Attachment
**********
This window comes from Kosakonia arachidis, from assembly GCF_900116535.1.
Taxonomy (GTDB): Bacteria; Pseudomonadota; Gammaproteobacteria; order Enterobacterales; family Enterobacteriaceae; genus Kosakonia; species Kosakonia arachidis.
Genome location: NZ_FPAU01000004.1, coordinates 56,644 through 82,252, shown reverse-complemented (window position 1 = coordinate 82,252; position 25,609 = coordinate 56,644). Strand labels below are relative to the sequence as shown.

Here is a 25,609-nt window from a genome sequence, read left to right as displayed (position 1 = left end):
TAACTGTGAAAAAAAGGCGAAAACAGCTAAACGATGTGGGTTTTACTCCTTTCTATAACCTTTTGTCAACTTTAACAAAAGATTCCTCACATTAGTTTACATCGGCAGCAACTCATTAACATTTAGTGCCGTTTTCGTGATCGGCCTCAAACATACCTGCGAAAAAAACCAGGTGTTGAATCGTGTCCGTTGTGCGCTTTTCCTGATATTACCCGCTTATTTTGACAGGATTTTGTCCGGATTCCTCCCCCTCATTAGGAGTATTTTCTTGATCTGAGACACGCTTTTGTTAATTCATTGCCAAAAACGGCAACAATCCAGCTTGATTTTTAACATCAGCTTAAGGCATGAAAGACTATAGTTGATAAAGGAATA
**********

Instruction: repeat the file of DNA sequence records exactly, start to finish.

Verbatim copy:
This window comes from Kosakonia arachidis, from assembly GCF_900116535.1.
Taxonomy (GTDB): Bacteria; Pseudomonadota; Gammaproteobacteria; order Enterobacterales; family Enterobacteriaceae; genus Kosakonia; species Kosakonia arachidis.
Genome location: NZ_FPAU01000004.1, coordinates 56,644 through 82,252, shown reverse-complemented (window position 1 = coordinate 82,252; position 25,609 = coordinate 56,644). Strand labels below are relative to the sequence as shown.

Here is a 25,609-nt window from a genome sequence, read left to right as displayed (position 1 = left end):
TAACTGTGAAAAAAAGGCGAAAACAGCTAAACGATGTGGGTTTTACTCCTTTCTATAACCTTTTGTCAACTTTAACAAAAGATTCCTCACATTAGTTTACATCGGCAGCAACTCATTAACATTTAGTGCCGTTTTCGTGATCGGCCTCAAACATACCTGCGAAAAAAACCAGGTGTTGAATCGTGTCCGTTGTGCGCTTTTCCTGATATTACCCGCTTATTTTGACAGGATTTTGTCCGGATTCCTCCCCCTCATTAGGAGTATTTTCTTGATCTGAGACACGCTTTTGTTAATTCATTGCCAAAAACGGCAACAATCCAGCTTGATTTTTAACATCAGCTTAAGGCATGAAAGACTATAGTTGATAAAGGAATA